Two more for the pot

Hot Tub Time Machine.
After Lou tries to kill himself, his friends Adam and Nick, accompanied by Adam’s nephew, Jacob, take him to the ski resort where they used to stay when they were younger. They all have problems of one sort or another. Lou can’t grow up; Adam latest relationship has failed; and Nick’s wife is cheating on him. The boys get drunk in the hot tub at the hotel, and with a little help from some illegal Russian energy drink, they wake up the next morning to find that it’s 1986 and that to everyone else, they look as they did in their twenties.
It’s instantly decided that the only way to get back to 2010 is to do exactly what they did on that particular holiday. This means that Lou has to get beaten up; Adam has to break up with his girlfriend and get stabbed with a fork; and Nick has to have sex with some girl, which he agonises over even although in 1986 he wasn’t married. Meanwhile, Jacob learns the mystery of his paternity – Lou is his father. Lou starts using his knowledge of the future to his advantage (although that doesn’t quite work); Adam meets a reporter who’s more his type that his vapid girlfriend; Nick phones his future wife, who’s only nine, and roundly abuses her for cheating on him.
Once the hot tub has been repaired, Lou announces he’s not going back. Nick decides to stay as well, but Lou throws him into the tub and when they get back to the hotel, there’s a DVD waiting. Lou is now rich and successful, having used his knowledge of the future. The reporter is at home when Adam gets back. Nick is about to go ballistic on his wife when she reveals that someone phoned her when she was nine, which put her off being unfaithful.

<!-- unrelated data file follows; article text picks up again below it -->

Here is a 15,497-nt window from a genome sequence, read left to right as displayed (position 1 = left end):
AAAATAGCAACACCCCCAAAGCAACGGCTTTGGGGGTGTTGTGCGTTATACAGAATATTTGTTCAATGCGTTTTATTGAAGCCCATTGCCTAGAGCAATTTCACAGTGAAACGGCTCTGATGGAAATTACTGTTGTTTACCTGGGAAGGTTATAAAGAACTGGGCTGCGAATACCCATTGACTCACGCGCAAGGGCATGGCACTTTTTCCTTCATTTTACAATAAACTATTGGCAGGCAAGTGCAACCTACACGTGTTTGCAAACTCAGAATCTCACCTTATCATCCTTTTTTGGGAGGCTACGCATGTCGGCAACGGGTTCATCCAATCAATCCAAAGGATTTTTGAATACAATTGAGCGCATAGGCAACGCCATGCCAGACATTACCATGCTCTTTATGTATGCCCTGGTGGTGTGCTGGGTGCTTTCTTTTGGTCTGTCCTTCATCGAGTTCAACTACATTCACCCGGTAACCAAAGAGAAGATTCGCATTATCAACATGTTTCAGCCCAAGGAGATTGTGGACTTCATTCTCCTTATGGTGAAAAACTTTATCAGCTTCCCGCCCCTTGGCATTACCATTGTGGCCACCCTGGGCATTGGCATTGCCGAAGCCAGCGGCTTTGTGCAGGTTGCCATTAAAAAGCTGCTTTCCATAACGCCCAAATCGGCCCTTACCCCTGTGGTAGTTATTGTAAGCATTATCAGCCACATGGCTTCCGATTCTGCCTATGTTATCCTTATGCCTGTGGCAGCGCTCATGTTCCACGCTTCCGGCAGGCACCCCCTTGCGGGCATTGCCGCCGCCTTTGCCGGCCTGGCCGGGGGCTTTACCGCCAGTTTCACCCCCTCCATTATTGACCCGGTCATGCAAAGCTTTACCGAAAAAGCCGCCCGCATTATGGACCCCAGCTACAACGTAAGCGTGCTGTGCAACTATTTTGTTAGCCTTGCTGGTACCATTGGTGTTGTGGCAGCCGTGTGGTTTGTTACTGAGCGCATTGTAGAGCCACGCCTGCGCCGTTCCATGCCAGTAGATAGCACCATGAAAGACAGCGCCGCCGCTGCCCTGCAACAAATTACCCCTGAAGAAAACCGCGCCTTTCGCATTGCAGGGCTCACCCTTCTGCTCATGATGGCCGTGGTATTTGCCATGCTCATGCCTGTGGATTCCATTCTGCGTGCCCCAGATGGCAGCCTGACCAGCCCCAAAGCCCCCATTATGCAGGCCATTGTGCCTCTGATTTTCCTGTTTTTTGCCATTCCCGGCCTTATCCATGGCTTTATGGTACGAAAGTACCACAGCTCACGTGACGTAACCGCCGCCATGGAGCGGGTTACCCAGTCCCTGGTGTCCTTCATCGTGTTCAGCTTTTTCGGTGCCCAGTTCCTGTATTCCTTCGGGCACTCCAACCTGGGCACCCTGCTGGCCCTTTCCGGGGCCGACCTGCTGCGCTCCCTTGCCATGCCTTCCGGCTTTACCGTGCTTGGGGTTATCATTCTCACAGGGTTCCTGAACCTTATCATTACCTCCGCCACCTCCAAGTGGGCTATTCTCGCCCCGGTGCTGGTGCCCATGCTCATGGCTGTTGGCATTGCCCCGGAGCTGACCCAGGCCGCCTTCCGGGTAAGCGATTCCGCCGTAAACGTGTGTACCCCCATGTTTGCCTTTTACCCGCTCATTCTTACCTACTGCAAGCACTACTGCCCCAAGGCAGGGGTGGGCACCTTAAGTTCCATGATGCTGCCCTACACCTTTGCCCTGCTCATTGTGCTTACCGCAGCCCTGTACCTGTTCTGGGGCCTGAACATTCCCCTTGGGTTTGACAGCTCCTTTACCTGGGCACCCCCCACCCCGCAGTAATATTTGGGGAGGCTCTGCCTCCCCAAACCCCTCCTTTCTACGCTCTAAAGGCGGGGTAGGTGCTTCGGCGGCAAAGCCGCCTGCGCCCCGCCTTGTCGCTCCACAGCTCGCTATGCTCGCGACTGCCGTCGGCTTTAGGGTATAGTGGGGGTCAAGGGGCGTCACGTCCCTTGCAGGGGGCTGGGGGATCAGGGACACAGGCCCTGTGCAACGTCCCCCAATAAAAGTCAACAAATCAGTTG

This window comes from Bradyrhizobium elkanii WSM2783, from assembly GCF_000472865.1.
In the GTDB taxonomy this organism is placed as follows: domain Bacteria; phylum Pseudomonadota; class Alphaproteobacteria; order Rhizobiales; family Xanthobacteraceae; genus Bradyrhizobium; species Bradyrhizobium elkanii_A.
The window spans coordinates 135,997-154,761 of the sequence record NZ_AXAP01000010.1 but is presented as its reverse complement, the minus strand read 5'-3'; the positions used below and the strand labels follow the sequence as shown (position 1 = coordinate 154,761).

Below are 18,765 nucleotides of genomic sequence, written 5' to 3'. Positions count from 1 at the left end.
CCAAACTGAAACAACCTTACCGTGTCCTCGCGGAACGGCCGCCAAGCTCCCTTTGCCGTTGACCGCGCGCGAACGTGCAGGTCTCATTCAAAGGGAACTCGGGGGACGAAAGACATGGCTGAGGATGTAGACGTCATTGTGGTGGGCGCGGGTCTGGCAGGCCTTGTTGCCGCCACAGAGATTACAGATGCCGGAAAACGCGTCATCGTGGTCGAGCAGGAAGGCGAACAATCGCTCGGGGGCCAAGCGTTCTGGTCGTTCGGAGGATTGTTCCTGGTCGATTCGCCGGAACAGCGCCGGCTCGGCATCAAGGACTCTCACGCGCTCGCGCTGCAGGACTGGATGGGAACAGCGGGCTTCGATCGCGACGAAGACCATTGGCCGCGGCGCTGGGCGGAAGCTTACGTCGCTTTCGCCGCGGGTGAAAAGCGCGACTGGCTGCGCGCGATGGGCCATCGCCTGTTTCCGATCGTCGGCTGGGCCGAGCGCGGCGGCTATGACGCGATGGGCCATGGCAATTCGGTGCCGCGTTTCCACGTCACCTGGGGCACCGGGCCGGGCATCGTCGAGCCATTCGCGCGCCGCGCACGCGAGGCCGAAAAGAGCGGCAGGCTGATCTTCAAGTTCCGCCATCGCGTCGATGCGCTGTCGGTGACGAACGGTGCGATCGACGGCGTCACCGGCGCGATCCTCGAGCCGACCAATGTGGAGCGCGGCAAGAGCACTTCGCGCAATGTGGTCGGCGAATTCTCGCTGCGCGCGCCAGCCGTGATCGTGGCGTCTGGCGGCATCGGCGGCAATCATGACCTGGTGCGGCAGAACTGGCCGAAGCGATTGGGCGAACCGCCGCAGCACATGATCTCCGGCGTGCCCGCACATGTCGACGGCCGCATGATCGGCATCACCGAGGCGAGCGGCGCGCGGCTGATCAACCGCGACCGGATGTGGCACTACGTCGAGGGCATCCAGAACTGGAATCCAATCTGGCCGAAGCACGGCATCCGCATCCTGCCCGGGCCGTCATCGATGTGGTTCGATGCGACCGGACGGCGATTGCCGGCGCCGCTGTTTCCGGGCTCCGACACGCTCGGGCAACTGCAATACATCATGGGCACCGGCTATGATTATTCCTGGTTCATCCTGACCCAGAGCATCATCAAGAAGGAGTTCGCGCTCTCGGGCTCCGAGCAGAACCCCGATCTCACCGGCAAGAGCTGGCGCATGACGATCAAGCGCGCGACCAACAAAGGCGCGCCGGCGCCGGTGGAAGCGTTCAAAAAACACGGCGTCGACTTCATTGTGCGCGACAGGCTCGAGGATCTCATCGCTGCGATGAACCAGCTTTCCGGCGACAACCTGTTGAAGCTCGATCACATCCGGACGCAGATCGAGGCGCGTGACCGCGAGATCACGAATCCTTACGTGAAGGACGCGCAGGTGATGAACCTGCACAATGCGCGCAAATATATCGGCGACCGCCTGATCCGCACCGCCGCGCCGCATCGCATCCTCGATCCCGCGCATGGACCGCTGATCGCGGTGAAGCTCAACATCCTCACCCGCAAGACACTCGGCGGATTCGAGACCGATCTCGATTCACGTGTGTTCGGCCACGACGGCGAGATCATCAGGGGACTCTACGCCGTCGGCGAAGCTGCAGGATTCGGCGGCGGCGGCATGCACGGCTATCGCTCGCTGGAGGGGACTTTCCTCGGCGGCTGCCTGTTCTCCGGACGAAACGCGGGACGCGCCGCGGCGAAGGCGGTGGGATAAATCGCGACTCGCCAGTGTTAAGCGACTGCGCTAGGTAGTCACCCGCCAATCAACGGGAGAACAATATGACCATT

As a comedy, this is fairly weak stuff which you probably need to see at the cinema with some mates after you’ve got a bit tanked. It was really a teen or twentysomething film about middle-aged people going back in time to when they were the movie’s target demographic, but for those of us who lived through the 80s and are the same age group as the older protagonists, it didn’t resonate. Our film would be one of trying to change the past, finding that we couldn’t, and accepting that we achieve little by regretting what happened. We can, instead, only change our present.

The Bounty Hunter.
An American trope film. This is yet another of those films in which Mr and Mrs Ex-Spouse are thrown together and find that the spark of love is still there. I wonder if these sorts of films are made by Catholics, whereas the ones in which the ex-husband is part of the wife’s posse, forever hanging around at her place, are made by Protestants. Well, there’s my whimsical thought for the day.
And is Jennifer Aniston ever going to stop playing Rachel?

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